Vivaldi is a joke. Hardly anyone goes there anymore and it's being over-run by spammers, particularly evident in the blogs. Otter is useless and will remain so. There is no way a couple of coders are going to be able to make a modern browser that will be able to keep up with Opera, Chrome and Firefox. But if dreaming is what floats your boat, then good luck to you.

    1. I will remain polite.
    2. 3% of 2B is 60M. I would love to have a software that 60M persons use.
    3. Read my post again.
    4. I wasn't talking about Opera the company.
    5. I wasn't talking about Vivaldi the social network.
    6. Otter is faaaaar from useless, and is already an usable browser. It helps not coding the core.

    Next time, try to have the right infos before commenting.

  • Chrome, Opera, Internet Explorer, Safari and Firefox are made by very well paid developers; Otter is made by a small group, I don't see any future for Otter.

  • I know all about Vivaldi the social network. I was one of the first members there and remained so for six months until it became apparent it was little more than a useless forum set up by a disgruntled former CEO (LOL). It's filled with spammers (worse than here actually).

    2 billion users? Of the desktop browser? :lol: Please provide substantial proof of that statement.

    Next time, try and read MY response... carefully.

    As for Otter... play with it if you like. It's pretty much a useless attempt by a couple of coders that will undoubtedly go nowhere... fast.

  • Vivaldi has said they will be producing a product of some kind in the future - given the number of former Opera employees there speculation has been that it will be a browser ... but they haven't confirmed or denied that. We'll see.

  • Yeah... I know. But if you follow this logically - why is it that von Tetzchner has not been criticized for the delay in anything (ANYTHING) whereas Opera which has come out with an entirely new browser written from the ground up and has updated that browser on a regular basis receives nothing but criticism from the small crowd of complainers? Jon is dealing with smoke and mirrors and in so doing he maintains members of his new forum (which is now coming up on a year old). A full year has gone by and has Vivaldi increased in membership? What I saw when I left it in the late spring was SPAM blogs and very little activity in the forum section. Like the so-called Otter browser, it will amount to nothing of substance. Chrome is not sitting still. Firefox is moving forward all the time. Even IE is looking more promising. And a couple of coders think they're going to be able to compete? That's just silly.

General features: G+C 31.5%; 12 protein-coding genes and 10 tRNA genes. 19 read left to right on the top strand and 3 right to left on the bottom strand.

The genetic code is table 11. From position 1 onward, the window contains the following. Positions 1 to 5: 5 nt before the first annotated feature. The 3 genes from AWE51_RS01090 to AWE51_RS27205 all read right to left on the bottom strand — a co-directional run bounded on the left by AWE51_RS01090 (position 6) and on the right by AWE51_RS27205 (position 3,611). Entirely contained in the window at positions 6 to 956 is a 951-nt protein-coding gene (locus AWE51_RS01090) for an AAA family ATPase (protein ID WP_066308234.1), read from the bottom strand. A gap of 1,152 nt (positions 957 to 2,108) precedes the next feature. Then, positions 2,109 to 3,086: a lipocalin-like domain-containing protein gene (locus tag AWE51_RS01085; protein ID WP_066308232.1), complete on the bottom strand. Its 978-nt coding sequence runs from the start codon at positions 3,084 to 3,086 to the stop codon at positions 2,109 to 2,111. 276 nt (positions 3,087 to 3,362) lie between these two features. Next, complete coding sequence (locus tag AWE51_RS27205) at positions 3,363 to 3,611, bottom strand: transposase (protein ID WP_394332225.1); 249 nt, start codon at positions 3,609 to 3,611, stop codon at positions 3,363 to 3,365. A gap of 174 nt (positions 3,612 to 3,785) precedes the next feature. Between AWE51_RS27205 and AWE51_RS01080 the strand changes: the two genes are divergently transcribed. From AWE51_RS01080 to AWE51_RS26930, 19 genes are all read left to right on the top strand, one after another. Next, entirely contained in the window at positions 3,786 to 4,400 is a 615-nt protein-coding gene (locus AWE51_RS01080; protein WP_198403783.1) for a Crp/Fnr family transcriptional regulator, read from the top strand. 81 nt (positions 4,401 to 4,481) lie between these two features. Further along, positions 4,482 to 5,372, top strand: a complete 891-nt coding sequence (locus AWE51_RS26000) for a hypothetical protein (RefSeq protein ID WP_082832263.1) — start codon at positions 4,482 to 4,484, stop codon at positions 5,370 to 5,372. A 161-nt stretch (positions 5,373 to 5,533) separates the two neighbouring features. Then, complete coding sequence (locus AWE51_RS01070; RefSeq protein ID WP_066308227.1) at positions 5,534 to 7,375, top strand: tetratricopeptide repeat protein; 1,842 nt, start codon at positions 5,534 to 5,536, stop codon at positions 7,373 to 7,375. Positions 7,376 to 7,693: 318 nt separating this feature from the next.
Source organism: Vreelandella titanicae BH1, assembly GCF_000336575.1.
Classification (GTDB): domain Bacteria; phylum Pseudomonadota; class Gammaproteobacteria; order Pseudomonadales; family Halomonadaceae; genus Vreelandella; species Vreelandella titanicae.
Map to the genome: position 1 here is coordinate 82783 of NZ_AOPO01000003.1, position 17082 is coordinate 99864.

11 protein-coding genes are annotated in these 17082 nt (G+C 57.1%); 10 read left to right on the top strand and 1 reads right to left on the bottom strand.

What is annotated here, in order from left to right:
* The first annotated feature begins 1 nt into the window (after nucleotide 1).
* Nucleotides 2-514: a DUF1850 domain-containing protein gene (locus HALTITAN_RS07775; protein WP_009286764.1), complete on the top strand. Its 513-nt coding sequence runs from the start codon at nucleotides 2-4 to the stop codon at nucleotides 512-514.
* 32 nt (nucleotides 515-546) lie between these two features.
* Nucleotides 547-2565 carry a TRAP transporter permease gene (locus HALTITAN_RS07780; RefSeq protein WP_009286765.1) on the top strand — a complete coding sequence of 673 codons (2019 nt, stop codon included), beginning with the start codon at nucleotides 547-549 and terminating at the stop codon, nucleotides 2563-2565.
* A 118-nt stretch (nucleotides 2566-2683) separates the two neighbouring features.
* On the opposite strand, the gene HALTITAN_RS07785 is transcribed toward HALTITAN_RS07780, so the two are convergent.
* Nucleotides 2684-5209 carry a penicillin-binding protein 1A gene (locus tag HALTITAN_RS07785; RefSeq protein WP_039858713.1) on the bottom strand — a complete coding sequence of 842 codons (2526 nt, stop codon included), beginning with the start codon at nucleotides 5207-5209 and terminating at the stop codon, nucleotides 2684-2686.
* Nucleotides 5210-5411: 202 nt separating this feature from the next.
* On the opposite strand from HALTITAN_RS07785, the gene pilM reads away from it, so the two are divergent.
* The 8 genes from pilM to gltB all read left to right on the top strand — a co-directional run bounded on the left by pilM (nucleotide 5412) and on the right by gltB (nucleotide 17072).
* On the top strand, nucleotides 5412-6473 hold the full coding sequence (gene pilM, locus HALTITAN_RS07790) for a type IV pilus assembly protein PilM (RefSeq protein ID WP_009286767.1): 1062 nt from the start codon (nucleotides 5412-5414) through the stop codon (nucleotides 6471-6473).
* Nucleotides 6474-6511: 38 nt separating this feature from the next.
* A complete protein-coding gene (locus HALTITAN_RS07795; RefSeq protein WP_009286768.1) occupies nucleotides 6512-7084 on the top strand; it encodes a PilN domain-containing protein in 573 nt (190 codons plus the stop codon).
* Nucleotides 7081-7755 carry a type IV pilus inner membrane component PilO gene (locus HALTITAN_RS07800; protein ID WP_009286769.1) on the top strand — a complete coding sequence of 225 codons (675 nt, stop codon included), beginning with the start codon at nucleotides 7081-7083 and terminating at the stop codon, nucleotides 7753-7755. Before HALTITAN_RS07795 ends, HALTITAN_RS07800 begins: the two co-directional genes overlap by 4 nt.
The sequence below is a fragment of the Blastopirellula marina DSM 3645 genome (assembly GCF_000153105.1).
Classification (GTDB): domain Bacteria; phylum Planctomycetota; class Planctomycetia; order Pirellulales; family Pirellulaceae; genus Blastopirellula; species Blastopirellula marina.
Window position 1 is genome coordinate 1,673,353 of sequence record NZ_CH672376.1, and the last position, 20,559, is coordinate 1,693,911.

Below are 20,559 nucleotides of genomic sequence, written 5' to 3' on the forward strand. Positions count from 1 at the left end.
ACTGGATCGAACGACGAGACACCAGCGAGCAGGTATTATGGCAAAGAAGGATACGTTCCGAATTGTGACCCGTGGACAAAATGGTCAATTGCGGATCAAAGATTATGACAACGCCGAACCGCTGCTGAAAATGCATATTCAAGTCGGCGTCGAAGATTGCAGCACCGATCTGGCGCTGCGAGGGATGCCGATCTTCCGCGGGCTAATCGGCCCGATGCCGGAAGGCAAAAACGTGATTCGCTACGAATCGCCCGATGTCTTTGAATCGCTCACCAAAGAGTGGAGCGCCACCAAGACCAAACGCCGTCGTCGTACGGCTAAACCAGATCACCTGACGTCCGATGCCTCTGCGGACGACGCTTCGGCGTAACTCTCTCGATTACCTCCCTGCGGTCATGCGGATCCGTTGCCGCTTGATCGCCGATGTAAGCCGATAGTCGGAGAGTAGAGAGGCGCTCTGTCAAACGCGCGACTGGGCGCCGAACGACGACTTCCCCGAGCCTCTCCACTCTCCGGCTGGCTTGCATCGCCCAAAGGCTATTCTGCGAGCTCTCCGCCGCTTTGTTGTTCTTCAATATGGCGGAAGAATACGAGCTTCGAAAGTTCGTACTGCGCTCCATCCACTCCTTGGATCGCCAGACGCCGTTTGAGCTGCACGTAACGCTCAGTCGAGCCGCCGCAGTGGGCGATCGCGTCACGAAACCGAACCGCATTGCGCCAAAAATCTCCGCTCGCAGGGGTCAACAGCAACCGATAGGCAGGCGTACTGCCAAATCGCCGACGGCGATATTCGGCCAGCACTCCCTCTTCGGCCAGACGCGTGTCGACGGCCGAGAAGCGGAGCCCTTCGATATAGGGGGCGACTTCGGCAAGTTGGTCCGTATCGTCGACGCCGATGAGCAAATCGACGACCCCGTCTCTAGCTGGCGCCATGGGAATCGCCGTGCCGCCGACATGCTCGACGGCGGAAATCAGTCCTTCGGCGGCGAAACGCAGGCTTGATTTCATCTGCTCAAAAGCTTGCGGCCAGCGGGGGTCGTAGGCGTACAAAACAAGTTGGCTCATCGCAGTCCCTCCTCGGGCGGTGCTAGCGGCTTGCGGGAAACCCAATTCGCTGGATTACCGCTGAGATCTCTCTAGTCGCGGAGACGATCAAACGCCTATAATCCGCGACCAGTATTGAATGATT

• Now you're expecting too much. Opera has a browser, but a large number of people want a Presto clone. Vivaldi has ... well, nothing. There are people there (and here, from what I've seen) disappointed that Vivaldi is taking so long; but as they haven't even confirmed that they are making a browser it is harder to be critical of them.

    Put another way ... Opera is famous for "When it's ready". The Presto fans look at any post-15 version and say "This wasn't ready." They can accept that Vivaldi wasn't ready as a reason for why it isn't there. Or at least, that's how it looks to me.

  • This is my take: Jon isn't going to risk his small fortune on employing a group of former Opera engineers to develop yet another browser (i.e. a Presto clone). There wouldn't be enough interest to make it a viable contender and he would never be able to muster enough financial support to make it worthwhile. Even at its height, Presto was only used by a relatively small group of users worldwide. Have you looked at MS's new numbers? Currently they are rated as the second most valuable company in the world right after Apple. They had a phenomenal last quarter and things are looking very good for them with the imminent release of Windows 10. There is talk of a new IE browser that will integrate many of the features of IE Modern and IE desktop but time will tell. The new Firefox is also a beautiful piece of engineering and given the number of people who write for this open-source browser, it will only get better. It's easy to dismiss von Tetzchner and those few geeks trying to write the Otter browser since there would be practically no support from a user base and certainly very limited financial support. It's not going to happen (in my opinion) and no doubt this is why Jon has remained silent for months on end. I'm not trying to be negative... I'm a realist.